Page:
Colorado 2018 fall color information and forecast.

The Colorado drought will have an impact on the foliage. Here's what you need to know to make the most of your fall tree viewing.

The "peak season" will be a bit earlier than normal this year. The entire state of Colorado will see trees turning ahead of schedule. In the central part, aspens hit their peak about the third week of September through early October. This year we could see plenty of color by the weekend of the 15th-16th.

Back home in Missouri, my grandmother swore that we had to have the "first frost" before the maple and oak trees would begin to turn. It turns out that temperature has very little to do with the process. However, it can play a role in how vibrant the colors can be. Cooler nights can make tree leaves color brighter. This is especially true for the darker red and purple colors. It's believed these are created by some sort of "anti-freeze" in the tree leaves. It's the shorter days and less sunlight that makes leaves turn color. When the energy a tree is spending outweighs the amount of energy it's taking in, it shuts down the lifeline to the leaves and they change color.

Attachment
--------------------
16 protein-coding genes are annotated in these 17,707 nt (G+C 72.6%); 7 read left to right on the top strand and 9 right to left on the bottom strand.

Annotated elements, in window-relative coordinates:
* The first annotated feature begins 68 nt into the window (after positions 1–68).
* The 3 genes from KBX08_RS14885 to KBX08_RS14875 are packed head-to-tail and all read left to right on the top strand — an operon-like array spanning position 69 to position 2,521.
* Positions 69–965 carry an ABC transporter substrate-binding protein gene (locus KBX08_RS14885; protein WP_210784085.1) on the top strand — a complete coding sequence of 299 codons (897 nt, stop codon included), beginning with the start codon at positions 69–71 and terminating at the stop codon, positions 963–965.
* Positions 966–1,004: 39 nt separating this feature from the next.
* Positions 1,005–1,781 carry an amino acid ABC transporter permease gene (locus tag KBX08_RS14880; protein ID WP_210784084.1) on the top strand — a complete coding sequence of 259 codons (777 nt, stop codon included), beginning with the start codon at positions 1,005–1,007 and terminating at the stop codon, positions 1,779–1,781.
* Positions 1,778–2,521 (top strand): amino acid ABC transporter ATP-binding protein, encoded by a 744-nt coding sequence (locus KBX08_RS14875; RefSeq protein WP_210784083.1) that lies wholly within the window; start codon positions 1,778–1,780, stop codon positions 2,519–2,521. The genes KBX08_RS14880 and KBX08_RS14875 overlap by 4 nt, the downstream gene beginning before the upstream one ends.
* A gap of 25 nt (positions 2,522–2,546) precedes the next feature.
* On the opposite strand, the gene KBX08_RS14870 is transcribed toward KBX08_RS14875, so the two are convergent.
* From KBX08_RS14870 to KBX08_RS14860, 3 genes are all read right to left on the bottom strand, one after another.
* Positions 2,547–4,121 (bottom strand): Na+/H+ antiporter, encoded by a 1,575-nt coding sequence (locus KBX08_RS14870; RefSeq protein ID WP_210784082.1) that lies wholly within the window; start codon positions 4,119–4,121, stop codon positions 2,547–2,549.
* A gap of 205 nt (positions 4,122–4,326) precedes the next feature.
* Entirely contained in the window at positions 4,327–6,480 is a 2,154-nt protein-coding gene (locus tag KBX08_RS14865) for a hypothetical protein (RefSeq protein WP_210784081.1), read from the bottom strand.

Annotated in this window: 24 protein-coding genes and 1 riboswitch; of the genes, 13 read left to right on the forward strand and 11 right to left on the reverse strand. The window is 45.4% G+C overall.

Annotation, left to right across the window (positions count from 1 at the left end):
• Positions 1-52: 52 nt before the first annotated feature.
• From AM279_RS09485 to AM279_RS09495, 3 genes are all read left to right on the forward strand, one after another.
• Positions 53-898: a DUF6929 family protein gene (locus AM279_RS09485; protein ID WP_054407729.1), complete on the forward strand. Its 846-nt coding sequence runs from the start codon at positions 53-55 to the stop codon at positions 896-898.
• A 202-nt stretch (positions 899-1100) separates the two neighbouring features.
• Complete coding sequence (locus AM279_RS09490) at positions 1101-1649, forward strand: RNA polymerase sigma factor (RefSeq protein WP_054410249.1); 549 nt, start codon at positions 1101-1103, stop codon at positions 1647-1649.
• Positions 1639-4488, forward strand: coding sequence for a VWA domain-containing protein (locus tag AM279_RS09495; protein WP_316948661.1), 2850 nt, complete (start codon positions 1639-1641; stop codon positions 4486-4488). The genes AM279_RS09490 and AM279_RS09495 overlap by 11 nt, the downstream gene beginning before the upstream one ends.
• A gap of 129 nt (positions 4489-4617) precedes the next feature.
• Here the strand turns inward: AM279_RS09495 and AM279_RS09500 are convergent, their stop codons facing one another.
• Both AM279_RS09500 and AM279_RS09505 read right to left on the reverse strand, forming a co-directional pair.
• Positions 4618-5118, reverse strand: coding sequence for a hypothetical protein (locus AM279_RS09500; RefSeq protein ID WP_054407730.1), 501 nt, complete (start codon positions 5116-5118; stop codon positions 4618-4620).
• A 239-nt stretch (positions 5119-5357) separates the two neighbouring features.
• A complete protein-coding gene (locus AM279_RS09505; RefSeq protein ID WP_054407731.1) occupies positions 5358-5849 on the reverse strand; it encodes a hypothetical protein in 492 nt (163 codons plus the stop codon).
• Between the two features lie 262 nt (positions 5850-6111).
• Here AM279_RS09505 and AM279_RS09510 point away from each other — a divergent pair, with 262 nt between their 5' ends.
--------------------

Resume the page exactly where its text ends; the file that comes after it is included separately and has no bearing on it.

It's thought too that drought-stricken trees will drop their leaves quicker. Usually, leaves stay on trees for about two weeks or more after they turn. A drought-stressed tree can have a weaker bond between the leaf and the steam. Those leaves can fall off almost immediately. This is not always the case but can certainly shorten the "peak period."

Wind is the wildcard. It can be a real "color killer." A few big wind storms put a quick end to the season. In northern Colorado, if you wait till the last week of September, you may miss it. Watch the weather and wind forecasts. It can put a quick end to the fall color in Colorado.

Credit: 9News   

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